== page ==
If you have superior wisdom in your midst for your guidance, why do you not learn that fact, and permit yourselves to be guided by that wisdom in your business transactions as well as in doctrine?—for there is no dividing between matters spiritual and temporal. There is no act of a Latter-day Saint—no duty required—no time given, exclusive and independent of the Priesthood. Everything is subject to it, whether preaching, business, or any other act pertaining to the proper conduct of this life. It takes the whole man to make a Saint: there are no exceptions in "Mormonism." Learn so to think and direct your acts in every transaction of life, that we may overcome the evil that is sown within us. Overcome the inward enemy; then we can overcome the Devil's kingdom. And while others choose evil principles and build upon a foundation which leads to destruction, let us build upon the principles of eternal salvation, as we have striven to do all the day long.

We are a mystery and a stumbling-block to this generation. One man will say, "What a numbhead that Brigham Young is!" and another that "this people are dupes and fanatics;" and yet no man can controvert, with sound argument, the principles we advance. No society, political or religious, can cope with us in correct principles. In the opinion of some we are the most foolish people in the world, and in that of others we are the wisest. If this people live to the principles they have embraced, they will be capable of counselling the nations; for we build upon a just foundation, and our principles are truth, righteousness, and holiness. Let us stand by those principles until they crush out folly from these valleys, and we become teachers of wisdom to the nations. It would not require a great stretch of mind to teach them now, did duty require it. A man who has wisdom to control one wife and five children can control ten wives and one hundred children; then he can control a town, a city, a state, a nation, a kingdom, or the whole world.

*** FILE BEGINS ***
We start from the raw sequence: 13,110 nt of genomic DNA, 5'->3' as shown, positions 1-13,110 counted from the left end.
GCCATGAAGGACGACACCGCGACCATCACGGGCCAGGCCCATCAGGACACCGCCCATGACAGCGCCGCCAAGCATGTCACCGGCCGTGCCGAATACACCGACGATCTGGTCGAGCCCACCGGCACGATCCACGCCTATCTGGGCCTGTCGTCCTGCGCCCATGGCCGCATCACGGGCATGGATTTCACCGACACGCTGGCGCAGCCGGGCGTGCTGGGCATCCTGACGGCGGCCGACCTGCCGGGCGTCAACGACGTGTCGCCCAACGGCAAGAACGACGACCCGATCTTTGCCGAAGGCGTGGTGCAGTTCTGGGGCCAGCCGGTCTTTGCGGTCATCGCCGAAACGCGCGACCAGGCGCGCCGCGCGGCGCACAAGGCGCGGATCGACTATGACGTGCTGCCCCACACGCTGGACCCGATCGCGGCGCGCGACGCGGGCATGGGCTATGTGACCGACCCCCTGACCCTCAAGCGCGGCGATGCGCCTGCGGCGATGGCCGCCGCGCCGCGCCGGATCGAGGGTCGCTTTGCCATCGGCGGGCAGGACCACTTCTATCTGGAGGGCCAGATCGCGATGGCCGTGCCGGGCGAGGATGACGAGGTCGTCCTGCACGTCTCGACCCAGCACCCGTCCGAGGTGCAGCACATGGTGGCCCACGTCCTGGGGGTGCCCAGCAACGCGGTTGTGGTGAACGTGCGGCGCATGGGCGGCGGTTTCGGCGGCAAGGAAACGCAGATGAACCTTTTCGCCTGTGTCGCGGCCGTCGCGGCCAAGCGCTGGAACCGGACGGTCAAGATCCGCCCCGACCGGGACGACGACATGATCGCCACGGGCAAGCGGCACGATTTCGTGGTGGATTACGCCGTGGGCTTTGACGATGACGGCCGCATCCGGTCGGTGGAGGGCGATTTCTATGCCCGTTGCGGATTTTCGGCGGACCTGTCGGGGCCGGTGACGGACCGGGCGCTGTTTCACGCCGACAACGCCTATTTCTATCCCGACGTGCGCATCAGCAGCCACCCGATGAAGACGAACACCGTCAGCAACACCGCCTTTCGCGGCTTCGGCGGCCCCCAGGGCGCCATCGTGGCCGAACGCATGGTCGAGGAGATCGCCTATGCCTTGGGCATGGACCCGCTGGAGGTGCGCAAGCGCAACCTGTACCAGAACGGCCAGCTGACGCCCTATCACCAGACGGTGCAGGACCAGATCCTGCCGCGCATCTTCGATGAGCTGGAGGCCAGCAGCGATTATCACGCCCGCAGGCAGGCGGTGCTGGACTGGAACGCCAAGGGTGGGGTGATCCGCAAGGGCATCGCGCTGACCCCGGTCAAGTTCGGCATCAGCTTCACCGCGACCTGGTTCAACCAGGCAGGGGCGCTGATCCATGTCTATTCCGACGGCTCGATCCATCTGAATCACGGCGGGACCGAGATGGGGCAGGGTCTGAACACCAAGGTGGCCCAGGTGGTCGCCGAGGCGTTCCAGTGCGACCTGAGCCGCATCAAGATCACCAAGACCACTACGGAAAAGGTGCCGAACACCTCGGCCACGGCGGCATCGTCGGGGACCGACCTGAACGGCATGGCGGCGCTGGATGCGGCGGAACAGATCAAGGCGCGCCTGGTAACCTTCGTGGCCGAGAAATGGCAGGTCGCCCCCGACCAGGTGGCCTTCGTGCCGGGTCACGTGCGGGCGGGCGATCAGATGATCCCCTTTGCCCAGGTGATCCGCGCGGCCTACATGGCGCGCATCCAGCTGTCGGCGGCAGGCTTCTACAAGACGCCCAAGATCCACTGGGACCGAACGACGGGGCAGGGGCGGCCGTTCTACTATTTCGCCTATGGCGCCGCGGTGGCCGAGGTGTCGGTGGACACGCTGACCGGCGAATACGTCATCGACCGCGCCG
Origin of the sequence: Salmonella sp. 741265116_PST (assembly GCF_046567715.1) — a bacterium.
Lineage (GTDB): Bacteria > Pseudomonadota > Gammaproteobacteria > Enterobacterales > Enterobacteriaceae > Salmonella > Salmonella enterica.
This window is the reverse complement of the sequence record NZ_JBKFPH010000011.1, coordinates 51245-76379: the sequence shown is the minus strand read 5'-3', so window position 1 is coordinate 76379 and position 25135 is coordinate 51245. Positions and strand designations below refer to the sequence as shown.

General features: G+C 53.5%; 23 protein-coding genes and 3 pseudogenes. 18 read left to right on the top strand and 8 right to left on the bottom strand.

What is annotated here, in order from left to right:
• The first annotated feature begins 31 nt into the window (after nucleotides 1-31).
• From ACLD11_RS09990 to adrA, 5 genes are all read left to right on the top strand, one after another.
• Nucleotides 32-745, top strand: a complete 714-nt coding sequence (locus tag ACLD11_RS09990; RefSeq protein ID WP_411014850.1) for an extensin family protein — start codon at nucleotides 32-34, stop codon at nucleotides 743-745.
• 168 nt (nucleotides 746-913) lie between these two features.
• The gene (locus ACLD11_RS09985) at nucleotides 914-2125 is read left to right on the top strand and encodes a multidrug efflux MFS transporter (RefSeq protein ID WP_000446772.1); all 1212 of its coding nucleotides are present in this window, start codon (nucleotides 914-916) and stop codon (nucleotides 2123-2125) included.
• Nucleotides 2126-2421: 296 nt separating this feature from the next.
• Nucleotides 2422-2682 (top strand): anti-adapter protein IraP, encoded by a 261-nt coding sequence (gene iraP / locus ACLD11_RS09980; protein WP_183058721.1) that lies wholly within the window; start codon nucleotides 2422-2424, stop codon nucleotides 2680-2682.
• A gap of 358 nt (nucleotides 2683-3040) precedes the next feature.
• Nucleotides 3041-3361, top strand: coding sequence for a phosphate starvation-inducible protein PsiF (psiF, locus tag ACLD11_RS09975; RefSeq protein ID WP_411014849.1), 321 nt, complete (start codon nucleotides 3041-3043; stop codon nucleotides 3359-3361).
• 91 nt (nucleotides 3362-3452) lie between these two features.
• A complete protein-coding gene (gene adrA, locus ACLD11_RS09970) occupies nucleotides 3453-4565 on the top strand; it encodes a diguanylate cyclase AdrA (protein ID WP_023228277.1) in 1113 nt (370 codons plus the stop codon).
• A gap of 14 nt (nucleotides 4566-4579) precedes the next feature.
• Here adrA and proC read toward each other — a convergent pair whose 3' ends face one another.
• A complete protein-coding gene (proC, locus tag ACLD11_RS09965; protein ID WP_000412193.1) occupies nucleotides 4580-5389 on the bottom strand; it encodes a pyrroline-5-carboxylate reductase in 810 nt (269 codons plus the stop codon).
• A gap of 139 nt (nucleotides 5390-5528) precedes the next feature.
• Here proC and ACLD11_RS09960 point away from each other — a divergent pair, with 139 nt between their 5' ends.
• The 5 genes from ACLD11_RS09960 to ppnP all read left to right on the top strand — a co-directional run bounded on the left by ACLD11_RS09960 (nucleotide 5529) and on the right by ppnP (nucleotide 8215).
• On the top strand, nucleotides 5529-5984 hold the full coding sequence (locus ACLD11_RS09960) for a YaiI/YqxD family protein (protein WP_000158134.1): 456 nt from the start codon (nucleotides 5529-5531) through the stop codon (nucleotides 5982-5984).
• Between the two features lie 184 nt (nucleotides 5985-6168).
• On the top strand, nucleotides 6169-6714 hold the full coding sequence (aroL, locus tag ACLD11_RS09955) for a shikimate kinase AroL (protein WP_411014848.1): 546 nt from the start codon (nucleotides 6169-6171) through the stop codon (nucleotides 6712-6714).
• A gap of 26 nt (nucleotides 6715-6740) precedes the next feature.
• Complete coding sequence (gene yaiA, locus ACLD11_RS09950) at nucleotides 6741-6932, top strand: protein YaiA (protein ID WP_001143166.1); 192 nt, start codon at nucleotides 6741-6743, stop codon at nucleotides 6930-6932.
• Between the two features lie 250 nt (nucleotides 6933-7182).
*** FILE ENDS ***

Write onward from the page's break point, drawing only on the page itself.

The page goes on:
Understand and practise those holy and just principles that reach to the comprehending of all wisdom, until the nations of the earth look to Zion for wise counsel. Whether it be in these mountains or elsewhere, and whether it be within ten years, or fifty years, or in one day, I will do all I can to prepare for the glory of Zion. I would build a good house here, had I the opportunity, though I knew I should not enjoy it five minutes. We intend to build a Temple in these mountains, and not act upon the principle of some who have been here ten years without a comfortable dwelling. I want the Elders of Israel to know how to lay the foundation of Zion.